and the present bride-price marriage. Each of these forms existed in Tivland,
but by far the most popular form of marriage was the “Yamishe” exchange system
of marriage. In this form of marriage the person desiring a wife, would be
granted his bride as an exchange for his sister or another female from his kin
group.





The Institution
of the exchange marriage was of paramount importance. It was the basic
structure that underlay Tiv system of egalitarianism. Tiv patrilineality
ensured that a man who had daughters and sons divided the daughters among the
sons and exchanged them with wives for the sons so that they would bear more
grandchildren for him. In this way, the daughters in law brothers would be
equally his sons in law married to his daughters. His son’s in laws; husbands
of his daughters, reciprocated the treatment meted to his daughter in laws
married to his sons. This marriage system joined the families, the clans, and
the whole Tiv nation through a network of relationships that bound and united
the Tiv. By exchange marriage, a Tiv man’s sons and daughters remained of his
household. They were equitable and honored. In a true sister exchange marriage,
the very existence of physical and metaphysical family intimacy is re-affirmed!





Exchange
marriages were the only marriages consecrated by special fertility rites. They
were centered on the re-productivity of Tiv. The more children an exchanged
woman had; greater was her approval and prestige. In fact where one woman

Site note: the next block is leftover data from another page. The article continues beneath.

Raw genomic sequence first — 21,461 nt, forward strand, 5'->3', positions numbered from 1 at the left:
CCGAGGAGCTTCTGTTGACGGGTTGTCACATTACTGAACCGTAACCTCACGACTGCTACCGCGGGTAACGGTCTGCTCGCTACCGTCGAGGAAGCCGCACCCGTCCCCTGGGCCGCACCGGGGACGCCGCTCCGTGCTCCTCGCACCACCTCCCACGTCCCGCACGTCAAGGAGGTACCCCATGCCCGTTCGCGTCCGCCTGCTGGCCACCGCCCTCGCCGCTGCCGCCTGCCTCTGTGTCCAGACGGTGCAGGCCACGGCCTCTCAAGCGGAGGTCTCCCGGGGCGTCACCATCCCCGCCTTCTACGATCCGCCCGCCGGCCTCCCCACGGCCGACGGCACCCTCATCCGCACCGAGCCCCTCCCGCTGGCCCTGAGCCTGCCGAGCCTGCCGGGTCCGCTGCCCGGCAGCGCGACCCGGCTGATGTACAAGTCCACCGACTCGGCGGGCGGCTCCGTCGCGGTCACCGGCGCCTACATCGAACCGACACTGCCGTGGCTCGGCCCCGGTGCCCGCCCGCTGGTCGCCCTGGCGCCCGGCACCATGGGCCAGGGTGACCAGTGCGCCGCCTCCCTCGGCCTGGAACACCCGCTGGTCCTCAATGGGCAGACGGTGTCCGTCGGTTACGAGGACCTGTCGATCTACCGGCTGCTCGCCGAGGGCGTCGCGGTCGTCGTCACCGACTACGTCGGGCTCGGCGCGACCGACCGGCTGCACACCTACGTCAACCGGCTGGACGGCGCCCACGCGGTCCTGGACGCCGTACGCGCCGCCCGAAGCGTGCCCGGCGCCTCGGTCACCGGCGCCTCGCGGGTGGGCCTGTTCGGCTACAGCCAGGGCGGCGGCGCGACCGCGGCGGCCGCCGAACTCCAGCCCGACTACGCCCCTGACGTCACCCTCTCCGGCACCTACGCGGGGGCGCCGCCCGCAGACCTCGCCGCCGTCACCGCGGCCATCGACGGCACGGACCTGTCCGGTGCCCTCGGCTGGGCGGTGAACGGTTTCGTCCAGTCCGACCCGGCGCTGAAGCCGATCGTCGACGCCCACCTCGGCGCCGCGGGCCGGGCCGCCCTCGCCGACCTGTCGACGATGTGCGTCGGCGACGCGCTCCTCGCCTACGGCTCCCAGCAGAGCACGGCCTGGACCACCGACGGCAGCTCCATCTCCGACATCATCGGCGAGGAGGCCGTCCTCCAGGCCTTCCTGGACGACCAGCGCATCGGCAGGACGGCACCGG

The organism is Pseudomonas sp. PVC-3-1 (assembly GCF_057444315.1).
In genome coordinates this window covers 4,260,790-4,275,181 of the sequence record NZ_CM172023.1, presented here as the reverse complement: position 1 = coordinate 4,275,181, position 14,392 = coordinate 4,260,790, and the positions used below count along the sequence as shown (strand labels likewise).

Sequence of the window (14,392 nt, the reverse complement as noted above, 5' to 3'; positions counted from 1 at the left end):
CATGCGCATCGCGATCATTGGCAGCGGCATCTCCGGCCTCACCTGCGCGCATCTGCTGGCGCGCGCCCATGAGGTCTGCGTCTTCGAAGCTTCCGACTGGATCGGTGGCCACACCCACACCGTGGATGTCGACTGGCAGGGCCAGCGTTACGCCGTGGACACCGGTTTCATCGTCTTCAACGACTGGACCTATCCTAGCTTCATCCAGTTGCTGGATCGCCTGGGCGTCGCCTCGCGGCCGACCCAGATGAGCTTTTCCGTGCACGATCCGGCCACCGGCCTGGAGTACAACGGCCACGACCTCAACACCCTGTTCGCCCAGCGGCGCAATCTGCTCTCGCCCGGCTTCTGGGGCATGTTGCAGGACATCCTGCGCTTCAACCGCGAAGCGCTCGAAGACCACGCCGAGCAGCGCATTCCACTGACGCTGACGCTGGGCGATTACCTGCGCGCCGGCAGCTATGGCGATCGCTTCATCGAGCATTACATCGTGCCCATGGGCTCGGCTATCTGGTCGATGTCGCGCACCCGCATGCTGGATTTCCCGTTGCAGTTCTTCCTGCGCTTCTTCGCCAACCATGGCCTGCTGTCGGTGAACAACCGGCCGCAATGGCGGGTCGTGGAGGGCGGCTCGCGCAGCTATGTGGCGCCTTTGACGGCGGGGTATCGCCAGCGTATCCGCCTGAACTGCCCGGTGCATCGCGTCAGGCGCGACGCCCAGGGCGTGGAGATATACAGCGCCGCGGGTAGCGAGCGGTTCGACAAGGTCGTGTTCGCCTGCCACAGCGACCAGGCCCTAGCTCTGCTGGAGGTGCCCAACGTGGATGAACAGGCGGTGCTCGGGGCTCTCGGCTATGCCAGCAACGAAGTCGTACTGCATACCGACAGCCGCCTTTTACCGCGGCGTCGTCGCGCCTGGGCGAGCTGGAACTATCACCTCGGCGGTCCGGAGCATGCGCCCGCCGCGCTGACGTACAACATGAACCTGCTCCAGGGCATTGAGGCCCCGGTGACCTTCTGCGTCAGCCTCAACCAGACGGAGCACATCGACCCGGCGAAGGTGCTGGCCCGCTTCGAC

produced and the other barren the whole marriage contract could be dissolved
and the barren woman returned to her family and the productive one similarly
went back with her children to her family.





By the Exchange
marriage rite, Ingol, is the cell and the Ityo is the stem through which the
Tiv nation was propagated. Essentially all Tiv clans are divided into two
divisions. These binaries are traceable to half-brothers or the two first sons
being allowed to marry through exchange 
with “angol”. The younger children sometimes had to wait for a long time
of even forty years to get the daughters of the senior brothers to give him an
“Ingol” to exchange for a wife. This controlled the number of wives each person
could to marry. Usually they had two wives from whom they got two sons who were
half brothers. Each son relied on his own sisters to have “ ingol” to
exchange.  The Tiv were averse to
monogamy because it deprived a man from leaving a dual heritage, which was
ideal to generate a diverse and strong genetic pool. If one pool was sickly or
idiotic the other one might be physically vibrant and intelligent. But
shortages of marriage wards ensured that polygamy was controlled and seemed to